Loving All Life the Consciously Connected Way

On my journey with conscious connection, there have been trying times. Times when I have had to really learn about loving all life the consciously connected way.

When complete devastation makes no sense, you have to dig deep within to fathom the grand plan. One trying incident brought the familiar heart pound I experience when I’m shocked to my core.

Utter Devastation

I love my garden. It is now a colourful oasis created from the once barren concrete yard to the back of my flat. I moved into my current property after coming out of hospital in 2016. My diary entry from that time reads…

“To the rear of the property was a small south facing yard. Completely bleak and devoid of any colour. It was concreted over and not very inviting. I envisaged it filled with pots of flowers and a small seated area to catch the sun during the day. My mind went into overdrive at what plants I would fill it with. I wanted to get started as soon as I was fit and able. It was coming into early autumn by then and I knew, even if my physical state would have allowed me to begin planting, the weather would have different ideas. So, I resolved to begin brightening it up by spring the following year.”

In summer of 2019, the barren spot was transformed with wisteria, jasmine, lilac, bay, willow, Japanese acers, and fuchsias.

Amid all this beautiful colour and cascading foliage sat 6 pots. 4 with different species of tomato plants, and 2 with cucumbers.

I acquired these 6 vegetable plants after a visit to a friend in Dumfries. As I left, I was given spare plants from the poly tunnel on the property, with instruction on how to care for them back at the flat.

Placing the pots into the garden, I eagerly awaiting the fruits of their labour at harvest time and went to bed.

The following morning, I looked out of my kitchen window to be confronted with a dismal site.

Complete and utter devastation brought a pounding thump to my heart.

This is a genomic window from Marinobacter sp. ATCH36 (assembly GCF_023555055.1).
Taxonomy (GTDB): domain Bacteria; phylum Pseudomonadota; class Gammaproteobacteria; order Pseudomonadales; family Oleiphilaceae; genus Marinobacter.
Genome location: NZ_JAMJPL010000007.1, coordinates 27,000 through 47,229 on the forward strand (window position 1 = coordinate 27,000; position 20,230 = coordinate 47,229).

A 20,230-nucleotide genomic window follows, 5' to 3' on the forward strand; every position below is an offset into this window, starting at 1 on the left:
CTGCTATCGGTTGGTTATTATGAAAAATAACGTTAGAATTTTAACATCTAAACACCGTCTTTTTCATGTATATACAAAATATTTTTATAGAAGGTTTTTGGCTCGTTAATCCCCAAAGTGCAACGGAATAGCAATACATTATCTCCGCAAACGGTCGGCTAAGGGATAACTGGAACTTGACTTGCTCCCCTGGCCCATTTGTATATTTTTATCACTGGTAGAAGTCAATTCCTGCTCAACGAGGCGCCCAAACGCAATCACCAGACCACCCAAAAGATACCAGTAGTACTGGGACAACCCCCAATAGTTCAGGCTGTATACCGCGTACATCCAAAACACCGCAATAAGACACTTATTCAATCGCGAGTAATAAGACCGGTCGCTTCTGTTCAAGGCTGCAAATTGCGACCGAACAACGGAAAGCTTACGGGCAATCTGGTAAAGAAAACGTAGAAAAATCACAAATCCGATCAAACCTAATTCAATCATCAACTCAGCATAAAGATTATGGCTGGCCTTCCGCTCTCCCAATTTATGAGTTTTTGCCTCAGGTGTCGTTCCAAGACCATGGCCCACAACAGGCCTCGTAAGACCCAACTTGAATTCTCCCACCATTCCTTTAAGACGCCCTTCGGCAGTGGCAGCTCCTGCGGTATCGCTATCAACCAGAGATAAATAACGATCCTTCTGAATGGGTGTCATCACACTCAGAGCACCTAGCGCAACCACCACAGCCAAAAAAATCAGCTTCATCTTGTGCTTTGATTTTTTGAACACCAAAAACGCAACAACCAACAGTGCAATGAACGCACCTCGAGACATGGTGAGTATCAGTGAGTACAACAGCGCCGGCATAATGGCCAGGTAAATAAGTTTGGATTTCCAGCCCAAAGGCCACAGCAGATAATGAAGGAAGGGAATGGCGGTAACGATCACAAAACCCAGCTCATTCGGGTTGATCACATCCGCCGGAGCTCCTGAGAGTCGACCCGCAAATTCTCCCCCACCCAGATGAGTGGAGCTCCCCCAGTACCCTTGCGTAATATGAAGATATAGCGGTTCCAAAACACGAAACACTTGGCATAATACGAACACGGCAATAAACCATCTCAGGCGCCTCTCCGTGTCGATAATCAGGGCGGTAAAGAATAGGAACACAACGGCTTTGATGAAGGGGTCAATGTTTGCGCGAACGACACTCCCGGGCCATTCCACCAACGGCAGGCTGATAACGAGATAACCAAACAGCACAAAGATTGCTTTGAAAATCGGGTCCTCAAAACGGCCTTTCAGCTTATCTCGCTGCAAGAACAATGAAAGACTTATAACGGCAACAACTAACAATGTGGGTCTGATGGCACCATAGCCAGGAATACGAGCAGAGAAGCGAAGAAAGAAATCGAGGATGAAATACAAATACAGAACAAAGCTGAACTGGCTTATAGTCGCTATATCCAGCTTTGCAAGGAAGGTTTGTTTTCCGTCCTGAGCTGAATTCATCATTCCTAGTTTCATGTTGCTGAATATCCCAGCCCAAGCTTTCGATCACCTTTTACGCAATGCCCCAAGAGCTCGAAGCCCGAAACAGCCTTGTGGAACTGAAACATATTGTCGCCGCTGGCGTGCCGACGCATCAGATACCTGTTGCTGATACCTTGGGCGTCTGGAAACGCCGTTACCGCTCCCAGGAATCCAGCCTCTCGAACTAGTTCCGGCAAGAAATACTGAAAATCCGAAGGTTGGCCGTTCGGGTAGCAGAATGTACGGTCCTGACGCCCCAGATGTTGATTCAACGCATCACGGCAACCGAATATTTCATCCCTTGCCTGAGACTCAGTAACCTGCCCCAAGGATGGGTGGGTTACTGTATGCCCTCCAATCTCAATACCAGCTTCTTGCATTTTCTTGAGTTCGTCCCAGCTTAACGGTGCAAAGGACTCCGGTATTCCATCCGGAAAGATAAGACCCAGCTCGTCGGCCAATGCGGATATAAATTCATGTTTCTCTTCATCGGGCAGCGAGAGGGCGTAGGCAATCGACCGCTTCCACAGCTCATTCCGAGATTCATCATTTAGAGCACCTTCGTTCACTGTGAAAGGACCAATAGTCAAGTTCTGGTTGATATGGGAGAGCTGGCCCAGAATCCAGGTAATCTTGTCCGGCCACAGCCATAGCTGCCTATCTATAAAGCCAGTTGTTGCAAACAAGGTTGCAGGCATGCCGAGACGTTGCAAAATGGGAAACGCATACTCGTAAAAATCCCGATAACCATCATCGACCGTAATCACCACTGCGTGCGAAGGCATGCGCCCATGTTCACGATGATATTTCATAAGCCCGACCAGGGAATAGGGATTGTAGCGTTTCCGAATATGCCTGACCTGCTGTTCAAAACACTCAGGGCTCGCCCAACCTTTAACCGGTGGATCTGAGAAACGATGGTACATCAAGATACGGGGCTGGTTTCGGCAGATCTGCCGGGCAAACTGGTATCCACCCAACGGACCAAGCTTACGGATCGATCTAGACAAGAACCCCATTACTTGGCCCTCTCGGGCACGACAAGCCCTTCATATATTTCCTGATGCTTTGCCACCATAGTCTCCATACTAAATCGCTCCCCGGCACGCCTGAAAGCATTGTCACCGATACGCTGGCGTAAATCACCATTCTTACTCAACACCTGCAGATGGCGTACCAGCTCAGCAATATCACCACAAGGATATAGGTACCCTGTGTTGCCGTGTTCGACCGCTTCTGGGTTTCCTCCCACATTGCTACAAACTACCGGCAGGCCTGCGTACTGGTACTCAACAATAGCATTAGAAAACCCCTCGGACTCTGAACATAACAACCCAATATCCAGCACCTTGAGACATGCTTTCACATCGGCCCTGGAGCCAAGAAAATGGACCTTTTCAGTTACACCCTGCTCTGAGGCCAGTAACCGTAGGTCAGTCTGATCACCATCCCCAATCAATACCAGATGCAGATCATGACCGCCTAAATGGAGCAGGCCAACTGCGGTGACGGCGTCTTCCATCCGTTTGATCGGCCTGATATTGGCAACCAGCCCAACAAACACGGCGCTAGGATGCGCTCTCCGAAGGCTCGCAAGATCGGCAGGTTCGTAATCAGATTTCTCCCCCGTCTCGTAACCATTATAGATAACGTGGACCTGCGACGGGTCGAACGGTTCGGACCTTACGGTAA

The lowly garden snail that I had a beautiful connection with even though he ate my cucumber plane. This is about loving all life

Identifying the Culprit

The complete dismay I felt began in my heart and slowly sank through my body into the pit of my stomach. As it travelled the initial feeling gave way to intense anger at the creature responsible. I couldn’t believe my eyes.

A common garden snail.

Finding myself spitting angry insults at the retreated snail, I snarling at it for having desecrated my cucumber plant. I even moved forward to pick it up and hurl it from the garden. I'd hoped some bird would pick it up as a quick meal.

Taking a Step Back to Reconnect with Loving All Life

And then, I stopped. I sat on the ground in front of it and watched its slow deliberate movement as it made its way along. Closing my eyes, breathing through my body, I reconnected with the source of energy around me. I looked back at the snail and imagined breathing through it in a sense of singular connection. At that connected moment I found myself curious as to why I had been so angry. Sure, the cucumber plant was gone, however the beauty of the shell and the coordination of the snail’s movement seemed so serene.

Feeling a sense of calmness wash over me, my anger quelled as the snail moved about its business. After all, it had done what came naturally and had no thought for my attachment to the plant it had eaten. Giggling at my absurd reaction, all my previous dismay and anger vanished completely. I left the slow wanderer to continue on its path and decided to protect the remaining cucumber plants. Noticing they hadn't been touched, I placed the tomato pots as sentinels around its periphery.

Loving all Life by Going a Step further

Touched by the whole episode, I decided to return to the flat and looked up the purpose of my new friend. I wanted to see what role it played in the ecosystem, thinking it must be viewed as some type of parasite. Being as succinct as possible, I quickly Googled “what is the point of snails.” To my surprise google returned 26,900,000 results in less than a second. This was when I was humbled to find out how vital these little creatures are.

BBC Wildlife Organisation provided a very good piece which described the importance of these little movers.

“Slugs and snails are very important. They provide food for all sorts of mammals, birds, slow worms, earthworms, insects, and they are part of the natural balance. By removing them we can do a lot of harm. Thrushes in particular thrive on them!”

Loving all Life as Precious Regardless of no Cucumbers!

After my experience with the snail, and having found out how important they are, I felt sure our connection meant something. I would look from my kitchen window every morning watching the remaining cucumber continue its growth under the protection of the tomato guards. Then, approximately one week later, filling the kettle from the sink, I glanced out to see a distinct lack of green in the centre of my tomatoes. I put the kettle on to boil, opened the back door, and ventured into my garden.

Sure enough, my last remaining cucumber sat as a sad little stalk in the middle of its pot. This time, instead of feeling dismayed, agitated and angry, a smile came upon my face. “You’re welcome” I said to the ether, as not a single snail was to be seen. “No cucumbers this year, but I’m glad you enjoyed your meal.”

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